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Security Response

Your Google+ Invite May be Spam

Created: 06 Jul 2011 12:26:09 GMT • Updated: 23 Jan 2014 18:20:07 GMT • Translations available: 日本語
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We have recently observed a run of spam that is trying to capitalize on the new social networking platform provided by Google, named Google+. The spam samples are similar to other social network spam messages, which are discussed in one of our previous blogs. Currently, Google is trialing their new venture with limited users; therefore, participation is by invitation only. Hence, it is expected that we’ll see bogus Google+ invites distributed as spam in the wild.

The message in this latest spam campaign looks like a legitimate invite from an already registered user, and it provides an invitation link. However, if one takes even a cursory glance at the URL in the status bar, it shows that the link doesn’t relate to Google in any way.
The headers in the spam samples are as follows:

Subject: Welcome to the Google+ project
From: [removed] (Google+) <[removed]>

The invitation link directs users to a Canadian pharmacy website, as shown in the image below:

Spam targeting social networks is not new. It is likely that this is another addition to the list of social networks that spammers wish to exploit. We expect a growth in “invite” spam or phishing attacks directed at users who are interested in obtaining a Google+ account. In spam and phishing cases such as this, please check any URLs provided in messages before clicking on any link. Please also ensure that you are certain the requester is a known friend and that the invitation is legitimate—before clicking the link. We are monitoring this attack to keep our readers updated.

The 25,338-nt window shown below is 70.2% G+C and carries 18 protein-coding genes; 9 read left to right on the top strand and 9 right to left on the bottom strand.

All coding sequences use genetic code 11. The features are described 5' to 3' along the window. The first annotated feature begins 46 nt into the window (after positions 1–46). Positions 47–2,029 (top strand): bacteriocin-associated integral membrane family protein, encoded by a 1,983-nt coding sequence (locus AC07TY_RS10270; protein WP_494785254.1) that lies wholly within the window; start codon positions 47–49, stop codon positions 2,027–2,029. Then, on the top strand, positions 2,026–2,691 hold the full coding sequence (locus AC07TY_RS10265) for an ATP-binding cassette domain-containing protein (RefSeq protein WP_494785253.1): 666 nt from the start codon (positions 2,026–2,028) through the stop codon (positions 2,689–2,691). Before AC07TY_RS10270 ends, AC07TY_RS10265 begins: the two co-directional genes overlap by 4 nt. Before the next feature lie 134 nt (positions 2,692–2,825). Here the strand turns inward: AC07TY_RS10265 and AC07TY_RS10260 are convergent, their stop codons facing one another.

Note from Google (July 7, 2011): Google recently introduced a feature for Gmail that will reduce the risk of users falling for these kinds of scams. Please see this post on the Gmail Blog as a reference. This feature will show a full email address next to the "From" name, so a Gmail user will be more likely to see that the notification came from an unfamiliar-looking domain. If the email is authenticated by a domain, Gmail would also show a "via domain" link to indicate how the message was sent. In case there is an unauthenticated mail from, it is put in spam without delivering the message to the inbox.


Note: Thanks to Saurabh Kulkarni for contributed content.